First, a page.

Honestly, how can you pick a winner out of this group of wide-ranging and fantastic characters?! That said, the Murdoch Mysteries fan in me is pissed Hélène Joy is nominated in this category rather than Best Lead Actress in a Drama Series. Shaftesbury, the show’s production company, put the Christmas special up for consideration in this category AND the show up for Best Drama Series, so I guess the Academy decided she was a better fit here?


Best Lead Actor, Drama Program or Limited Series

  • Kim Coates, Bad Blood
  • Edward Holcroft, Alias Grace
  • Billy Campbell, Cardinal
  • Alan Thicke, It’s Not My Fault and I Don’t Care Anyway
  • Yannick Bisson, Murdoch Mysteries: Home for the Holidays

Again, a stunning group of actors in this category and my same complaint for the previous category goes here: what the hell is Yannick Bisson doing here and not in the major Best Lead Actor in a Drama Series?!

The Canadian Screen Awards Broadcast gala airs live Sunday, March 11 at 8 p.m. on CBC.

 

 

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Preview: Burden of Truth blossoms in Episode 2

The first episode of a new television series is always tough on the creators and viewers. Within just 44 minutes for a drama (and 22 for a comedy) you need to create a world, introduce the characters in it and connect all of it for a new audience.

As I wrote last week, the pilot episode of Burden of Truth did it effortlessly. I immediately cheered for small-town lawyer Billy Crawford (Peter Mooney) when big-city litigator Joanna Hanley (Kristin Kreuk) switched sides and joined him in plotting to take down the big pharmaceutical company she was representing. I felt badly for Luna Spence (Star Slade), the young woman determined to fight the company because its drugs were making her and other girls sick. I enjoyed the community feel of Millwood, rife with secrets and ill-will towards Joanna, who left there when she was 14.

I was excited to see what creator Brad Simpson had in store, especially after CBC sent out this episode synopsis:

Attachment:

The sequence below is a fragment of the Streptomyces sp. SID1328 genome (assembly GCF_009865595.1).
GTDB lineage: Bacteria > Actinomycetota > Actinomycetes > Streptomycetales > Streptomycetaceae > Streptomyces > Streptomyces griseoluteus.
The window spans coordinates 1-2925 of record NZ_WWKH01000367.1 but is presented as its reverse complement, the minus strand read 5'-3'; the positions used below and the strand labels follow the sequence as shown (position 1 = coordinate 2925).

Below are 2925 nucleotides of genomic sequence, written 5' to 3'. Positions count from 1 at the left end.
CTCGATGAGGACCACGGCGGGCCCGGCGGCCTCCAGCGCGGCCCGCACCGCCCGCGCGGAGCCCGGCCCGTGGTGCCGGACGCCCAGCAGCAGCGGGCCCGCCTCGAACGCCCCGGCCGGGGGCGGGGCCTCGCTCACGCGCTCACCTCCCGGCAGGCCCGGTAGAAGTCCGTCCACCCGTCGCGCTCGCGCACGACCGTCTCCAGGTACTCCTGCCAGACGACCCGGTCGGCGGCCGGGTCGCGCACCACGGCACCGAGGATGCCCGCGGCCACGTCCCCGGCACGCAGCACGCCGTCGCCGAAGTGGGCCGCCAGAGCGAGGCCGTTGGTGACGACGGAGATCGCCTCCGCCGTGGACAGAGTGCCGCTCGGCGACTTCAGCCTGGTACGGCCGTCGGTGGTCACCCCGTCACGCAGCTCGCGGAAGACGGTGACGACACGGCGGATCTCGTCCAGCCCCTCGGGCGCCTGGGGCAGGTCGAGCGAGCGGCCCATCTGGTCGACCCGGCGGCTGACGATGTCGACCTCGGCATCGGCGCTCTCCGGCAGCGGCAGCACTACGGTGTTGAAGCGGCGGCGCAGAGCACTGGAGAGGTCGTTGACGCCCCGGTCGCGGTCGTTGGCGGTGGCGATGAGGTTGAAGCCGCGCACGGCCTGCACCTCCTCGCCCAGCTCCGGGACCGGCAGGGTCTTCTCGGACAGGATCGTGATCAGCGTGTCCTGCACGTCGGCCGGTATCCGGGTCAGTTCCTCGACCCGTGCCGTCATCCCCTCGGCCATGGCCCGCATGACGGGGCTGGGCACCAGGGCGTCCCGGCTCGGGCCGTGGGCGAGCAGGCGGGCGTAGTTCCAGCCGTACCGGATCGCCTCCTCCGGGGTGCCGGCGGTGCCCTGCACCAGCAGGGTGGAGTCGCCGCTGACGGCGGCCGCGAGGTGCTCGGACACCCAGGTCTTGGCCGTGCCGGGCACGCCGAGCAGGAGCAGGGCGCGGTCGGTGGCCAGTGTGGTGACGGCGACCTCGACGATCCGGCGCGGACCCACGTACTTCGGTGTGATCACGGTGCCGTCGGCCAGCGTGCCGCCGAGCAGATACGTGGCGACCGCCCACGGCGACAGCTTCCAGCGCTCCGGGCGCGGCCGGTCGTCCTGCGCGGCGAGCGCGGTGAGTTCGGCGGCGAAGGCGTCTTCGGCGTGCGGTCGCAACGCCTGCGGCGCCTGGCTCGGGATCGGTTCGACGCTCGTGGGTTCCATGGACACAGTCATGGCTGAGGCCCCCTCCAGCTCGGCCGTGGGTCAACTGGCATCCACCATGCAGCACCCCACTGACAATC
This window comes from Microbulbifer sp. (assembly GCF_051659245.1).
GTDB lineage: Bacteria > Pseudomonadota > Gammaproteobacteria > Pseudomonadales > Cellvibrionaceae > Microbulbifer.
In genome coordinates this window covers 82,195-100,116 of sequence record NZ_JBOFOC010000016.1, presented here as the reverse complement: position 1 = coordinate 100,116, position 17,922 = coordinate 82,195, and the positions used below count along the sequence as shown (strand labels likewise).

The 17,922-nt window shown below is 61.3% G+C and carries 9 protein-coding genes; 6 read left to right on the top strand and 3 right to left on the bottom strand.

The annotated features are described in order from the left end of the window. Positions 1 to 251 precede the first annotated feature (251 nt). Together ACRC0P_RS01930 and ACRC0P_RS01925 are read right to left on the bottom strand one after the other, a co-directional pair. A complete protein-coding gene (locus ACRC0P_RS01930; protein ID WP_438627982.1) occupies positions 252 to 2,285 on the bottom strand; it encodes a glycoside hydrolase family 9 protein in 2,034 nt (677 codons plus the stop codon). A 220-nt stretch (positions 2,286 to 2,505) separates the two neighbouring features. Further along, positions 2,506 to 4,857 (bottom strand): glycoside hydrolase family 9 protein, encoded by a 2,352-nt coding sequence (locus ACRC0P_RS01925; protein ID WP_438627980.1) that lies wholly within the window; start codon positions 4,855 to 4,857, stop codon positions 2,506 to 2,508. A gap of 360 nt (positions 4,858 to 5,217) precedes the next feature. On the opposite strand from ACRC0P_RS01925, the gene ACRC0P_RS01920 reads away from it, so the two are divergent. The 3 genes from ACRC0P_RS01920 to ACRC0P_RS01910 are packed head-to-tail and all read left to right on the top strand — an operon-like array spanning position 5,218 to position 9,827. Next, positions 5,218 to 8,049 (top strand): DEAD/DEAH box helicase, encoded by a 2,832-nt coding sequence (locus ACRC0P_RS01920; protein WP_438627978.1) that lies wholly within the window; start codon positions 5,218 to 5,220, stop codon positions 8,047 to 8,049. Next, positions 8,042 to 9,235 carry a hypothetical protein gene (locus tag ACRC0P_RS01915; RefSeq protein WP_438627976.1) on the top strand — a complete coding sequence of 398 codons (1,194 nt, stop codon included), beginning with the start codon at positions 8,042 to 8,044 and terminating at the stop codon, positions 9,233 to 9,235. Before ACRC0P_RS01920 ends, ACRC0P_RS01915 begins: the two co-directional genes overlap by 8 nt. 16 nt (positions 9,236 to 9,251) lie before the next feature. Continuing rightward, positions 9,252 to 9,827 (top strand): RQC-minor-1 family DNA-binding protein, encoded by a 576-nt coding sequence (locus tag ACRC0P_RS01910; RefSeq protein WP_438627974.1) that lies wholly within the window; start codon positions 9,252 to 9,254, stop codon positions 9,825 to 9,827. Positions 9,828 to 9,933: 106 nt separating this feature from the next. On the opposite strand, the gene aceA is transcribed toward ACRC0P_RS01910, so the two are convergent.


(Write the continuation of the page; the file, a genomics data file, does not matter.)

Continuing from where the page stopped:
Joanna must reckon with questions over her family’s hasty departure when she was a teenager while attempting to convince the locals that she has, in fact, switched sides. After footing the bill for medical testing of the sick girls and running commonalities tests, Joanna suspects that the cause of the illness is an environmental toxin on the High School Athletic Field.

And here are more tidbits to tell you after watching a screener of “The Ties That Bind,” written by Simpson and directed by Jeff Woolnough.

Selkirk looks super
Thanks to stunning work by director of photography David A. Makin, the directors and location folks, Selkirk, Manitoba, is stunning as the fictional Millwood. Those wind turbines, waving crops and sun-touched brick buildings bring a whole new level to the production.

Joanna breaks the news to Alan
Almost lost in the shuffle of last week’s debut was Benjamin Ayres as Alan, Joanna’s boyfriend and co-worker at the firm. “The Ties That Bind” jumps right in with she calling he to drop a bit of a bomb in his lap.

Anti-vax
The whole reason Joanna was in Millwood was to combat the claim against the company making drugs. Now that she and Billy dig a little deeper into the evidence, they discover the vaccine may not be the culprit after all.

It’s not all about the big case
Billy may be working with Joanna on the major court case but he’s got a bunch of other situations to deal with. We get a ton of background on what Billy is up to, his standing within the community and the difference between doing legal work out of an office in a skyscraper and on country roads. Meanwhile, Joanna’s phone conversations with her dad don’t go so well … and hint at what drove him to leave Millwood 17 years ago.

Burden of Truth airs Wednesdays at 8 p.m. on CBC.

Images courtesy of CBC.